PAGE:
Thursday, November 26, 2009

Note to the Parents of Southwestern College Students (Something to Think About Over the Thanksgiving Weekend)

This is addressed solely to those people who have children attending Southwestern College. I know some of you read this regularly. I also know some of your kids will make you read it (at least this one post).

...Sorry about that.

In the past few weeks, I've had a couple of conversations with parents who have children going to school there. In each case, the parents say they know their students have told them about the troubles at the school. But they've also heard - usually by reading the San Diego Union-Tribune, it must be noted - that President Raj K. Chopra denies these charges levied against him by the students and faculty members.

Just this week, I spoke with a man who is a respected member of the community. He told me that his child had told him about President Chopra's continued attempts to quell free speech, and about the student protest that Chopra dishonestly referred to as a "riot" that was inspired by several members of the teaching staff.

This man (who is, yes, remaining nameless) reported that it is hard to justify what his child told him with what Dr. Chopra continues to say, again and again and again.

He didn't say why, but I suppose I can understand. It is in a child's nature to lie to his or her parents. "No, I didn't break the window. No, I didn't take the car out. Yes, I did my homework."

As such, it's in a parent's nature to take what a child tells them with a grain of salt.

On the other hand, one expects people in authority to be honest. We expect that the president of the college the child attends to be honest. We need him to be honest.

Your son or daughter has likely told you that the students held a rally to protest budget cuts, and then decided to march on the president's office to be heard. They will tell you they (the students) met the police, spoke with them, and after half an hour or so, went their own way. No one was arrested, no one was harmed, and no one assaulted anyone in uniform.

Raj Chopra has said that members of the teaching staff incited a riot, by going on the microphone and urging the students to march. He has said that his students followed the professors, attacked the police, and threatened the safety of all and sundry on the campus. In fact, here he states (and I quote): "Then there was a faculty member who went on the microphone and said they should march with the students and incited them."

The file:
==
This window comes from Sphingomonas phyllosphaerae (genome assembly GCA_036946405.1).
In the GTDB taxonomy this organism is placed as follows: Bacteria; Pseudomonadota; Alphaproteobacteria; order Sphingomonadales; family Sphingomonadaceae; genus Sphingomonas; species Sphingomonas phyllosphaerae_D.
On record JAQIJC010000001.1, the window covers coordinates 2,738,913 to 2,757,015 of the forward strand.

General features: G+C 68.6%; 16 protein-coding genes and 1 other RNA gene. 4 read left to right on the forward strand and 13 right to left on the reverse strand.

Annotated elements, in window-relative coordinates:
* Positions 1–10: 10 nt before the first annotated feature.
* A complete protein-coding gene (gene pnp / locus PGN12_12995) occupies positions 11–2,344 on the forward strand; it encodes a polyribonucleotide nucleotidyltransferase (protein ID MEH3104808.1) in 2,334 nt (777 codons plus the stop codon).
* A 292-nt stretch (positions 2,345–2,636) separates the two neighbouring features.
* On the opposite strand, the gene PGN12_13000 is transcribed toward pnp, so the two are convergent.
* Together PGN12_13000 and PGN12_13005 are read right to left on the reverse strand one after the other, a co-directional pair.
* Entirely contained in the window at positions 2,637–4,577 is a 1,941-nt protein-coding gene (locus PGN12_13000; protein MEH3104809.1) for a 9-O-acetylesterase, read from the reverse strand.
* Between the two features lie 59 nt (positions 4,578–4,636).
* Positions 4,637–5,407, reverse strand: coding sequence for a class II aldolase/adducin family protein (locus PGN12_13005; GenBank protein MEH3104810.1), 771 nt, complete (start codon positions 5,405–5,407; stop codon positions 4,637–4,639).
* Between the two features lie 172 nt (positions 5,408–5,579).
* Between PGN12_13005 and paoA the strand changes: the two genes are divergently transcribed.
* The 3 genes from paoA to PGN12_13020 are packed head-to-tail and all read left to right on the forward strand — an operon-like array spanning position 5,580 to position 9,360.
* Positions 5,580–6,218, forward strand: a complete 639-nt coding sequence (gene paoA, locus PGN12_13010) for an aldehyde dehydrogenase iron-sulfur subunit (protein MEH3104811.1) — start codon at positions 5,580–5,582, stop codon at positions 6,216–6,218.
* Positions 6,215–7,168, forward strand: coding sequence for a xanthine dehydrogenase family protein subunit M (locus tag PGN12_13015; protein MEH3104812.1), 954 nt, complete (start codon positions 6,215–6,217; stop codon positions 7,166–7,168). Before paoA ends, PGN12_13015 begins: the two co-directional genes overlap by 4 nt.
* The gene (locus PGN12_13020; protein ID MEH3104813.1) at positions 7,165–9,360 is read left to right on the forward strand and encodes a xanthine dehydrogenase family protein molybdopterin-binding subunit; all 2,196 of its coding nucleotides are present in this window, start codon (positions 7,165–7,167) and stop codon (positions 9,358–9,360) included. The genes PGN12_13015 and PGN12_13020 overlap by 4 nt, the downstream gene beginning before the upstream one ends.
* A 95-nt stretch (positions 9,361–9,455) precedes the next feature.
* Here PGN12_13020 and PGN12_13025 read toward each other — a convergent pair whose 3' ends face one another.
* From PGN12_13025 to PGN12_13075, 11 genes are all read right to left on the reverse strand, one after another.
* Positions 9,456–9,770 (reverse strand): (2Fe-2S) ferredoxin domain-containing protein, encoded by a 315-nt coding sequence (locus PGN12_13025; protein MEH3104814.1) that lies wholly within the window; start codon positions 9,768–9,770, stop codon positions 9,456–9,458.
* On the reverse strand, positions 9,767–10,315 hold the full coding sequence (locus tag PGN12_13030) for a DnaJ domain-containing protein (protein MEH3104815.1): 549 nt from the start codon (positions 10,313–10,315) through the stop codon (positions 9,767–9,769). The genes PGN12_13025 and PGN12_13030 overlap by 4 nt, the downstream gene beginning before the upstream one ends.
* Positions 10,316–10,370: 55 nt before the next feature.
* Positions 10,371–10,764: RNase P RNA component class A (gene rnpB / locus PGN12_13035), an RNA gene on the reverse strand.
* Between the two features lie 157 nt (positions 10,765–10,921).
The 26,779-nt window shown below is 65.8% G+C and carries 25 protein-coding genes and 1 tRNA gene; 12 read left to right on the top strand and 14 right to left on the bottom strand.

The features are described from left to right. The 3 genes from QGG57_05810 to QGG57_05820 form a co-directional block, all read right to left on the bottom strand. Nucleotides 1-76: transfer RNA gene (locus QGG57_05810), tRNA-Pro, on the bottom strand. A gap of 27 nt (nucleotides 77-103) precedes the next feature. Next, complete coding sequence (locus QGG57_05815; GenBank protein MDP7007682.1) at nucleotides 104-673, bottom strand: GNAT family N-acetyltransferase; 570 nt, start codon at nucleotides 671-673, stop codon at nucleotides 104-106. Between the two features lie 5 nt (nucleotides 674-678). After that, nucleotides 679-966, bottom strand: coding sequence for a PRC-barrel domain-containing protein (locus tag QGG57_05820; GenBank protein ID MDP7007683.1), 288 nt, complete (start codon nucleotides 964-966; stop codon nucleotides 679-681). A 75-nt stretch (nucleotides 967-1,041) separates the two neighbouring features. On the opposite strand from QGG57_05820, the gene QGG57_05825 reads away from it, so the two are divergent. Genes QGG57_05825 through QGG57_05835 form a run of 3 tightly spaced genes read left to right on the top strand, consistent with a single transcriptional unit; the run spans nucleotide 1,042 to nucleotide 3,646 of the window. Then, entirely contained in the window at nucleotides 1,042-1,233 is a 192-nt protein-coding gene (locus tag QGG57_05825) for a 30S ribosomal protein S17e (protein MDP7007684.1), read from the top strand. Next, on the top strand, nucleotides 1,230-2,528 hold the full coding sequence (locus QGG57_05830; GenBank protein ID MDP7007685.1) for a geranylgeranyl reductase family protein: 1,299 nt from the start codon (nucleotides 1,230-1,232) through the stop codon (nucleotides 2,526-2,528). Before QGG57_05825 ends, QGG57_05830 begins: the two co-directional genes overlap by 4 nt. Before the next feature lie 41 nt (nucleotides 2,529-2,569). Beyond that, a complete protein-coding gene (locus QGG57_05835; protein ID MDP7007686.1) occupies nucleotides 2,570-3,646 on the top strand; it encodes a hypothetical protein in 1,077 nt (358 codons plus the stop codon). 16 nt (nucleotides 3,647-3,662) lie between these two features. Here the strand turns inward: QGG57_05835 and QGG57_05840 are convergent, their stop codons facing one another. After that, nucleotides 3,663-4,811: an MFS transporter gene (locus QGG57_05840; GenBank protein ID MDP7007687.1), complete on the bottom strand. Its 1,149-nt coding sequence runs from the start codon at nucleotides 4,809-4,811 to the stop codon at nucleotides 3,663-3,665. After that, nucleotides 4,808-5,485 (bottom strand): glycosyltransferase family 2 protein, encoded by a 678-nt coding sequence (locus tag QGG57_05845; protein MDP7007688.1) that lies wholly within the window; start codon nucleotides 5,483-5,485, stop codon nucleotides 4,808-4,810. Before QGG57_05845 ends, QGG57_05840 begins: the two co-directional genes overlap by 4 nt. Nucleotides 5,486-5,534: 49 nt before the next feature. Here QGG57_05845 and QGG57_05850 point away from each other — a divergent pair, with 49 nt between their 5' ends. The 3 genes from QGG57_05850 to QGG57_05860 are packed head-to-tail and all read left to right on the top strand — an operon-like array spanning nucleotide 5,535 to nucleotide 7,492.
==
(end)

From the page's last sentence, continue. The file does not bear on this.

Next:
Parents, understand, that is not true.

Again, as I have said here and here, and in other places, I was present at the students' protest, and at the administration building when the police stopped the march. At no point did the professors incite the students to do anything, and at no point was there a riot.

I am no young student. I am a middle-aged man likely older than many of you parents reading this. I know some of you have wondered if what your children have told you is true, and I know that many of you assume that if the college president says it, it must be true.

Please stop. Raj Chopra has been dishonest about this situation from the beginning, and now he has no choice but to continue to do so. He has to continue to call this a riot, and to blame the professors, because if he admits to any of it being a lie, then his entire house of cards tumbles. He has more to lose than anyone - his position, his power, his pension, and his local prestige. Of course he'll do anything to keep that.

As SWC president, he has a voice in the media that no one else has. He is able to simply make a statement and to some members of the press (the Union-Tribune, for instance), it is true. For some readers, because it's in print, it's automatically true.

It's not. Listen to your children. They may likely tell you something different than the newspaper has. Listen. Because they're right.


  1. Hey Nick,

    Up till now I thought you were 100% on the mark, but now I'm going to disagree--just a little. Not all kids lie to their parents. Not all parents go on thinking their kids are pulling a fast one. However, everything else on your entry is true. Thank you for your committment to fairness and justice and rooting for the underdog--just be careful of how you present your argument.

  2. I am perfectly happy to have someone disagree with me about this - it's a good sign that not all is lost. :-)

    Actually, I don't REALLY believe that all kids lie, any more than I believe that all parents disbelieve them. What I DO believe is that it makes it easier to frame an impassioned plea to the 95% of the families where these things ARE true, if one just sort of addresses it to everyone.

    So, don't call it cynicism, but I'll admit to making a blanket statement to get your attention.